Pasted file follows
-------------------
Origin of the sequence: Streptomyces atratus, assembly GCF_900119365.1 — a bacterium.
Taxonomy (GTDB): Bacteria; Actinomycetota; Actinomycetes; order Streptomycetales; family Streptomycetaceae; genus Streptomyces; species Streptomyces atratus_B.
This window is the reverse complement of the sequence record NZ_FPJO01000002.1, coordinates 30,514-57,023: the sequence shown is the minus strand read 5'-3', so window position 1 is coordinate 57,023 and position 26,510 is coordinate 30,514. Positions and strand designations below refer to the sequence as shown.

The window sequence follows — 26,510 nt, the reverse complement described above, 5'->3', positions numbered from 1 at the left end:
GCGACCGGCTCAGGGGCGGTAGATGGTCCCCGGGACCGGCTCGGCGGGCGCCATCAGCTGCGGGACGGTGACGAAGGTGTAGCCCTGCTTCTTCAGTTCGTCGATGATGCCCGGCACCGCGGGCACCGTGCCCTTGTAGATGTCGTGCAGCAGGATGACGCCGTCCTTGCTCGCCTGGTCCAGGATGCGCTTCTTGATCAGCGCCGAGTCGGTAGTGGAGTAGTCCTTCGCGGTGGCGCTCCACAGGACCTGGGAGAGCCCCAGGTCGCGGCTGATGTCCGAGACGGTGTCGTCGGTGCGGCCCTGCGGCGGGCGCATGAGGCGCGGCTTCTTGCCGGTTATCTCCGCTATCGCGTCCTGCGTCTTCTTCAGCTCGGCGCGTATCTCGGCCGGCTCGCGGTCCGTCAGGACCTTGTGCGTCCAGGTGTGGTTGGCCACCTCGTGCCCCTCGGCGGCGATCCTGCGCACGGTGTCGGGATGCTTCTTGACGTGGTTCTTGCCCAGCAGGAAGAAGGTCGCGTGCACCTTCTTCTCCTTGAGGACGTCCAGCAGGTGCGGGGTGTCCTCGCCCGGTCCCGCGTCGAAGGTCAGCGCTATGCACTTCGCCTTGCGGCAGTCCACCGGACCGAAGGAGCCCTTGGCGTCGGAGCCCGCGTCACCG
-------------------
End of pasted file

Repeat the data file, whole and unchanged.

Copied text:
Origin of the sequence: Streptomyces atratus, assembly GCF_900119365.1 — a bacterium.
Taxonomy (GTDB): Bacteria; Actinomycetota; Actinomycetes; order Streptomycetales; family Streptomycetaceae; genus Streptomyces; species Streptomyces atratus_B.
This window is the reverse complement of the sequence record NZ_FPJO01000002.1, coordinates 30,514-57,023: the sequence shown is the minus strand read 5'-3', so window position 1 is coordinate 57,023 and position 26,510 is coordinate 30,514. Positions and strand designations below refer to the sequence as shown.

The window sequence follows — 26,510 nt, the reverse complement described above, 5'->3', positions numbered from 1 at the left end:
GCGACCGGCTCAGGGGCGGTAGATGGTCCCCGGGACCGGCTCGGCGGGCGCCATCAGCTGCGGGACGGTGACGAAGGTGTAGCCCTGCTTCTTCAGTTCGTCGATGATGCCCGGCACCGCGGGCACCGTGCCCTTGTAGATGTCGTGCAGCAGGATGACGCCGTCCTTGCTCGCCTGGTCCAGGATGCGCTTCTTGATCAGCGCCGAGTCGGTAGTGGAGTAGTCCTTCGCGGTGGCGCTCCACAGGACCTGGGAGAGCCCCAGGTCGCGGCTGATGTCCGAGACGGTGTCGTCGGTGCGGCCCTGCGGCGGGCGCATGAGGCGCGGCTTCTTGCCGGTTATCTCCGCTATCGCGTCCTGCGTCTTCTTCAGCTCGGCGCGTATCTCGGCCGGCTCGCGGTCCGTCAGGACCTTGTGCGTCCAGGTGTGGTTGGCCACCTCGTGCCCCTCGGCGGCGATCCTGCGCACGGTGTCGGGATGCTTCTTGACGTGGTTCTTGCCCAGCAGGAAGAAGGTCGCGTGCACCTTCTTCTCCTTGAGGACGTCCAGCAGGTGCGGGGTGTCCTCGCCCGGTCCCGCGTCGAAGGTCAGCGCTATGCACTTCGCCTTGCGGCAGTCCACCGGACCGAAGGAGCCCTTGGCGTCGGAGCCCGCGTCACCG